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One of my favorite quotes is by the author Henry James, who wrote

“Three things in human life are important: the first is to be kind; the second is to be kind; and the third is to be kind.”

It seems to me that people in farming communities really embody this spirit—they are kind, generous, glad to be their brother’s keeper, and will help you in any way they can.

Farmers are often kind and compassionate…until it comes to themselves. Why are the same people who will help you when your truck is broken or you’ve hurt your back during harvest not willing to show a little kindness to themselves?


Self-compassion is a really important idea. It is NOT the squishy, indulgent version of “self-care” you sometimes read about in magazines. Self-compassion is the idea that we give ourselves the same kindness and care we’d give to a good friend. We don’t tell other people who are breaking their backs working as hard as they can that they need to keep going until they drop…so why do we push ourselves in that way? We don’t call others who made an honest mistake “losers” or “failures”…why do we talk to ourselves like that when something goes wrong?

Self-compassion is simply to treat ourselves kindly, not be self-judgmental, and remember that we’re all human and make mistakes. Or, as my friend often tells me “Just cut yourself a break, Anna.”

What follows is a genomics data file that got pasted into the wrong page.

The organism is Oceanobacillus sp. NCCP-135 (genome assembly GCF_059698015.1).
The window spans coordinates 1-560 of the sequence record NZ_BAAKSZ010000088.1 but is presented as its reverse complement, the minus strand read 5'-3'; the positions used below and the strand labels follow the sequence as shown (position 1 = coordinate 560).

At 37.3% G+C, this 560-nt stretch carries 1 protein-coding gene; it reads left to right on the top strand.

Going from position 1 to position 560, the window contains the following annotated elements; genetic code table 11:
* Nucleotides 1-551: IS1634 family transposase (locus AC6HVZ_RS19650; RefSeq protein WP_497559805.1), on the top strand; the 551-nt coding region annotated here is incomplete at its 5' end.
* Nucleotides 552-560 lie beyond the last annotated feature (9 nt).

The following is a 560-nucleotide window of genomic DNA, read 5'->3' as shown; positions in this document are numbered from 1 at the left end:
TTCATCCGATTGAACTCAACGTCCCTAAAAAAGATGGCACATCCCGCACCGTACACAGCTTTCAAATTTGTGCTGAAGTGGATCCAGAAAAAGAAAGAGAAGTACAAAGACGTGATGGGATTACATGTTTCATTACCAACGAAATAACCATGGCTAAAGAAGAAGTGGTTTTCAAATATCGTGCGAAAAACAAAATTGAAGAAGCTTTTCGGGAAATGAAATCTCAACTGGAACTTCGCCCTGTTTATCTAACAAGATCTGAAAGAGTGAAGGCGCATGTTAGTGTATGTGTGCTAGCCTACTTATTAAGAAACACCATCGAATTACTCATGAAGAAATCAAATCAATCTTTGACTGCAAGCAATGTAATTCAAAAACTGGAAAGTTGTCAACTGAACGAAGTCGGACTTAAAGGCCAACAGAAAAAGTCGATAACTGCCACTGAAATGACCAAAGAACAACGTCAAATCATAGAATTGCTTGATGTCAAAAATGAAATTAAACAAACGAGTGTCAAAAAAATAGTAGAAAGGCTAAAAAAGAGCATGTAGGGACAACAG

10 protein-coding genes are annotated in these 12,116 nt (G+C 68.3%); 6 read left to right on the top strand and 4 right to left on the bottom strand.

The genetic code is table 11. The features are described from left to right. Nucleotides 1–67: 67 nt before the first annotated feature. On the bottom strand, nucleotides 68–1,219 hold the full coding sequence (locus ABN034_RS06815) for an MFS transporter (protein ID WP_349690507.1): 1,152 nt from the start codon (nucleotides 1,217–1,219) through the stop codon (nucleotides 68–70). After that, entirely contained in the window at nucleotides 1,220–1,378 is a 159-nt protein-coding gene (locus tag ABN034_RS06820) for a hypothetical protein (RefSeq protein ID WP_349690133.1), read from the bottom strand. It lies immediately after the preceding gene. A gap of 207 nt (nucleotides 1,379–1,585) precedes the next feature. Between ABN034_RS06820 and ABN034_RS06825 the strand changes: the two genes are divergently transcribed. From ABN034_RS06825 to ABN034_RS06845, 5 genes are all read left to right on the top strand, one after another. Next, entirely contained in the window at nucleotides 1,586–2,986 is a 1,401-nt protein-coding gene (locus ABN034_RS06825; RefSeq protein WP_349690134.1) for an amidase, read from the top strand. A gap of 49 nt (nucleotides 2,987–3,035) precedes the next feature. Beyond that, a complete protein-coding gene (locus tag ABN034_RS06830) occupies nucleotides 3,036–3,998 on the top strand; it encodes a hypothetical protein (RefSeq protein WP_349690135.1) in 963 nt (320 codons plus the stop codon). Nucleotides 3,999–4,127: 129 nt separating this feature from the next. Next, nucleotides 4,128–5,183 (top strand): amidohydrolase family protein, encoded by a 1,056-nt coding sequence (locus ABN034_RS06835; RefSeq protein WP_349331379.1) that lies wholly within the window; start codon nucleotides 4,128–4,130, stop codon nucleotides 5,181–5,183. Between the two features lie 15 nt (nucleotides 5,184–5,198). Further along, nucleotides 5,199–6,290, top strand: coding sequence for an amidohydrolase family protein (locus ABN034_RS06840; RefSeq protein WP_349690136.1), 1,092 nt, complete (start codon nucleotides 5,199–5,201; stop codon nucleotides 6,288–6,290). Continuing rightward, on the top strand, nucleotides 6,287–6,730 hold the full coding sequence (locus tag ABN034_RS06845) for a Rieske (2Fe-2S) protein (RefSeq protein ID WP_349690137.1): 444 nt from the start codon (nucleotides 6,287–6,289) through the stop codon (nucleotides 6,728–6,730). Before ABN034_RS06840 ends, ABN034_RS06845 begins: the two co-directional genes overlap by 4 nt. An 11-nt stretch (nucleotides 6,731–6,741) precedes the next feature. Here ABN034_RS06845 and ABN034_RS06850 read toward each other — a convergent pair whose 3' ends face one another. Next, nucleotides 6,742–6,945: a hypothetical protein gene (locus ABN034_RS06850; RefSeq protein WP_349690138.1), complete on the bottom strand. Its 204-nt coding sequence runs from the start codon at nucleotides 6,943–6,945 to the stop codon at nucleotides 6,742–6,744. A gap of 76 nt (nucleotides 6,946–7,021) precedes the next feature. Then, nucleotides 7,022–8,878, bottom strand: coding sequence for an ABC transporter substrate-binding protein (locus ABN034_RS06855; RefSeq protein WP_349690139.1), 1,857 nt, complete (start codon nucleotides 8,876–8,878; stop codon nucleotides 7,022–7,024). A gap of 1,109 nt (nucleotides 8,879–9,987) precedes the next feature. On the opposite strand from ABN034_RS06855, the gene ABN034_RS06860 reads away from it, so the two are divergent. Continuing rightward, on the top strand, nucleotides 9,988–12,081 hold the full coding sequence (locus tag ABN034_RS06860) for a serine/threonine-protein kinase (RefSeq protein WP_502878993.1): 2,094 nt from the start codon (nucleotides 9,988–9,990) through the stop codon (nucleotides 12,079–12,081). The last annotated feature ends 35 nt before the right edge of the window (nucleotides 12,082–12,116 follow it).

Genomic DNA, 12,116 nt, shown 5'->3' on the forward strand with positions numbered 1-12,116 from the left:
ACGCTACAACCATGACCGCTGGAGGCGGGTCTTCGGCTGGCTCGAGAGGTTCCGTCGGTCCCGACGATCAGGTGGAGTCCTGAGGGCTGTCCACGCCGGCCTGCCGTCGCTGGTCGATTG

One Minute Self-Compassion

So what can you do to be kind to yourself?  Here are some ideas that will take less than a minute to do, and will help you feel more positive and less stressed:

  • Stop for one minute and think about:
    • One thing you are grateful for
    • One thing you have done well this year/month/week
    • One joke that always makes you laugh
    • One person who always makes you smile
  • Look up at the sky, and breathe deeply for one minute
  • Sing your favorite song (or at least the chorus) out loud
  • Stretch your neck, shoulders, arms, and back for one minute
  • Remind yourself that we are all human, all connected, all imperfect

I hope this week you can cut yourself a break; be kind, be kind, be kind (to yourself); and keep thriving.

To learn more about self-compassion you can read about the work of Dr. Kristin Neff who pioneered the concept.

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